# Tag Archives: modeling

## Improving a Homework Problem from Ragsdale’s Textbook

When I teach the OR class to MBA students, I adopt Cliff Ragsdale’s textbook entitled “Spreadsheet Modeling and Decision Analysis“, which is now in its sixth edition. I like this book and I’m used to teaching with it. In addition, it has a large and diverse collection of interesting exercises/problems that I use both as homework problems and as inspiration for exam questions.

One of my favorite problems to assign as homework is problem number 30 in the Integer Linear Programming chapter (Chapter 6). (This number refers to the 6th edition of the book; in the 5th edition it’s problem number 29, and in the 4th edition it’s problem number 26.) Here’s the statement:

The emergency services coordinator of Clarke County is interested in locating the county’s two ambulances to maximize the number of residents that can be reached within four minutes in emergency situations. The county is divided into five regions, and the average times required to travel from one region to the next are summarized in the following table:

The population in regions 1, 2, 3, 4, and 5 are estimated as 45,000,  65,000,  28,000,  52,000, and 43,000, respectively. In which two regions should the ambulances be placed?

I love this problem. It exercises important concepts and unearths many misconceptions. It’s challenging, but not impossible, and it forces students to think about connecting distinct—albeit related—sets of variables; a common omission in models created by novice modelers. BUT, in its present form, in my humble opinion, it falls short of the masterpiece it can be. There are two main issues with the current version of this problem (think about it for a while and you’ll see what I mean):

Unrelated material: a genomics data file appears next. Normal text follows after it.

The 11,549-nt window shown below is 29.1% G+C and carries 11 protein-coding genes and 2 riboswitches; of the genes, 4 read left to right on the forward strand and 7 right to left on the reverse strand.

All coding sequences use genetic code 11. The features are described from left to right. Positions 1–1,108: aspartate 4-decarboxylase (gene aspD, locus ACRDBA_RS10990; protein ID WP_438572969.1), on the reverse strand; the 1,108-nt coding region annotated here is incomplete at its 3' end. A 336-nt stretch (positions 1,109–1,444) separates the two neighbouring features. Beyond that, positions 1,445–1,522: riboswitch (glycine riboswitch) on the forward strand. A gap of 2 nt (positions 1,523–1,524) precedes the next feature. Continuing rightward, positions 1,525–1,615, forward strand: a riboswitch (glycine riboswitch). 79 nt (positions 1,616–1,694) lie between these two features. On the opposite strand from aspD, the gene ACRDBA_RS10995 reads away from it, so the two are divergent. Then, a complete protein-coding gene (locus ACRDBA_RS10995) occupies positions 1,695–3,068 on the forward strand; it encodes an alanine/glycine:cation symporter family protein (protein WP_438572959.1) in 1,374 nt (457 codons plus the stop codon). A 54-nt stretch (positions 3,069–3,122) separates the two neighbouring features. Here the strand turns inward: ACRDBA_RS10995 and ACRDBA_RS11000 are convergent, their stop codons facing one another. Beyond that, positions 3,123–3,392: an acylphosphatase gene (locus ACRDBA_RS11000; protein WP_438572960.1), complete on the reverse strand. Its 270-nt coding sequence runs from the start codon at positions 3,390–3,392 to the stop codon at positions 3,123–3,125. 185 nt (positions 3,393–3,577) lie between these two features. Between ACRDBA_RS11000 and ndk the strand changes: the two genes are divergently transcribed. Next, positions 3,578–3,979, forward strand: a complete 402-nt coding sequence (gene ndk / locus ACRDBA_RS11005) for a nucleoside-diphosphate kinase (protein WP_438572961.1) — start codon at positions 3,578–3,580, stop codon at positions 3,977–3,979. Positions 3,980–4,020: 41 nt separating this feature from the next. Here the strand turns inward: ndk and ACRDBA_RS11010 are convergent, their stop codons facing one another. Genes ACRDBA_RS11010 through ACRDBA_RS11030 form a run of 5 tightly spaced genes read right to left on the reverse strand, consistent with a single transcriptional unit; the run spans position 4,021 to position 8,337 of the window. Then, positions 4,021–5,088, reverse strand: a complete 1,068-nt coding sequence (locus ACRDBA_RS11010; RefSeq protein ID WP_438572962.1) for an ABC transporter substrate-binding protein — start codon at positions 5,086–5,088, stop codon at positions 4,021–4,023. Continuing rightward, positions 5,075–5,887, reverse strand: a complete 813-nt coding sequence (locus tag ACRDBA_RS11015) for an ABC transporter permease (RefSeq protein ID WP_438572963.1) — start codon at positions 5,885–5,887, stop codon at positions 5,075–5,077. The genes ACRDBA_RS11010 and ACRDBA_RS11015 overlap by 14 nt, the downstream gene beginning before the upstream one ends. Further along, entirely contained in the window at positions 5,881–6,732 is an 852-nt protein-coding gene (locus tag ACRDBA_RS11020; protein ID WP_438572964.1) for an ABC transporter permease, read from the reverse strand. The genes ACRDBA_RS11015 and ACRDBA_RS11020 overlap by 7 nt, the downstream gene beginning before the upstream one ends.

1. It’s easy for students to eyeball an optimal solution. So they come back to my office and say: “I don’t know what the point of this problem is; the answer is obviously equal to …” Many of them don’t even try to create a math model.
2. Even if you model it incorrectly, that is, by choosing the wrong variables which will end up double-counting the number of people covered by the ambulances, the solution that you get is still equal to the correct solution. So when I take points off for the incorrect model, the students come back and say “But I got the right answer!”

After a few years of facing these issues, I decided I had had enough. So I changed the problem data to achieve the following (“evil”) goals:

1. It’s not as easy to eyeball an optimal solution as it was before.